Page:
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Replace Christmas Spirit With Thanksgiving Vibe
Thanksgiving is the least commercialized major holiday. There are no special items to purchase, no material obligations, and no gift-exchanging.
There is something about Christmas, especially if it comes on a Monday, Tuesday, or Wednesday, that is a bit of a downer. The entire day reaches its climax about 10 am, when all of the gifts have been opened, and the commercial glow has begun to fade, until nothing is left but scraps of wrapping paper lying about amid the stacks of new belongings. Christmas dinner is often joyous, but strained, as if its participants can already feel those credit card bills in the mail, or wonder how they are going to juggle the bills they didn’t pay to create that temporary commercial glow earlier in the day.
If Christmas is on a Monday, Tuesday, Wednesday or Thursday, a lot of people are going back to work the next day. If it's on a Friday, they are slipping into a bit of a funk – the same people who just finished stacking up their new belongings now want to go out and buy even more stuff, because its…well, because everybody knows stuff is cheaper after Christmas. In the last ten years or so, as I focused less on the material things in life and more on the experiences I could have, I started to notice more clearly the mixed messages the Christmas holiday czars were sending as they attempted to fuse religion, family tradition, and materialism.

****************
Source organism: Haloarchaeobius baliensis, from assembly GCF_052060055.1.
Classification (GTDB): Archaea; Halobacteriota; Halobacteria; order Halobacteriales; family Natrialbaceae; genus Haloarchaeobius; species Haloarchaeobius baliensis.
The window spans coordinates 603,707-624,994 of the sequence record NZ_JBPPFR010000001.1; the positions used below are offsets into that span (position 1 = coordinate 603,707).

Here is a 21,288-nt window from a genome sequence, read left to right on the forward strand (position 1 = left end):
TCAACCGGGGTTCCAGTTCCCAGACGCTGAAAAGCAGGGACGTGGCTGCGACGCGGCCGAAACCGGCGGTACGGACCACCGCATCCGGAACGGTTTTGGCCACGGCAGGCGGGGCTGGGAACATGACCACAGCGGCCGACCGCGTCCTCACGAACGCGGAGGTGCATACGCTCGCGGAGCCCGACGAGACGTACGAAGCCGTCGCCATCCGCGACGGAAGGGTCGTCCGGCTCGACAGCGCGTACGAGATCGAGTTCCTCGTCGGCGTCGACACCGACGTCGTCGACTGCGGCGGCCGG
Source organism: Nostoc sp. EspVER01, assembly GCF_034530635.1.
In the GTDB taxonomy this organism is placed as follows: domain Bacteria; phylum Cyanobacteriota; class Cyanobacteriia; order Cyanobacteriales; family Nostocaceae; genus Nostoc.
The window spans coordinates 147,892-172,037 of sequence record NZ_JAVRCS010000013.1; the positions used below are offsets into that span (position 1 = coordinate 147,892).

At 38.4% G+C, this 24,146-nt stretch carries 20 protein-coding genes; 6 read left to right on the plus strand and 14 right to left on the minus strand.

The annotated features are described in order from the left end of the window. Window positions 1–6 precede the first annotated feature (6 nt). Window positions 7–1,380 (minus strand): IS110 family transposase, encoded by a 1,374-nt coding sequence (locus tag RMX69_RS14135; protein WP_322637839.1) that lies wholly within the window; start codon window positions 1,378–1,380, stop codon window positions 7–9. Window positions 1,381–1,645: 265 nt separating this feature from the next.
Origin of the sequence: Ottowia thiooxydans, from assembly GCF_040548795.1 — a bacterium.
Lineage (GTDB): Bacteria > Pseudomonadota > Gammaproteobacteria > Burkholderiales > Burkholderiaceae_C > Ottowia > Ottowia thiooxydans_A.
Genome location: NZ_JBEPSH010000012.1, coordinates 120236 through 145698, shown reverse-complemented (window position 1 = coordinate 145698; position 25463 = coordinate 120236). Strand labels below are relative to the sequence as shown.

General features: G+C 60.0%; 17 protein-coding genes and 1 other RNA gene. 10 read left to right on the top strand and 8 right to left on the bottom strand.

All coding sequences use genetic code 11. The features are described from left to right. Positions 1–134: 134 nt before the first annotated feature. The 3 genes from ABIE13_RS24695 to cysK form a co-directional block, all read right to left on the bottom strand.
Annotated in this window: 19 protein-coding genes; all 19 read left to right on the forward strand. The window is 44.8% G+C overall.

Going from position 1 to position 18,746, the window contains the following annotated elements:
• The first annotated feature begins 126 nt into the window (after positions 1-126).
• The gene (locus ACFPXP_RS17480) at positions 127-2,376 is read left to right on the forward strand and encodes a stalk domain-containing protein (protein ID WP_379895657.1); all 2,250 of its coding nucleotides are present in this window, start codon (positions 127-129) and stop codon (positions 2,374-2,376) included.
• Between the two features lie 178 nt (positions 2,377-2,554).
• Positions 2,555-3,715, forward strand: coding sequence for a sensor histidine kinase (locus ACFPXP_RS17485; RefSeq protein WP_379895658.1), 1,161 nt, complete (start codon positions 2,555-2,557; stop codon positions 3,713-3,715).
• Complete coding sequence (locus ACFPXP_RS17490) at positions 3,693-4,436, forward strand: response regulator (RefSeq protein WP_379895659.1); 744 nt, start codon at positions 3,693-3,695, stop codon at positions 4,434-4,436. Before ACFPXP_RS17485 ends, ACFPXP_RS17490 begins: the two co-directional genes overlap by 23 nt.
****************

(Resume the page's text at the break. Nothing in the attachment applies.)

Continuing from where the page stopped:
Thanksgiving, by contrast, is unambiguous. It is all about the family. And it is always on a Thursday, which means that a lot of non-retail related workplaces have given up trying to schedule any real work during this time, making this America’s only official four day holiday period.
Waging War on Christmas, to Save Thanksgiving 3 Quarks Daily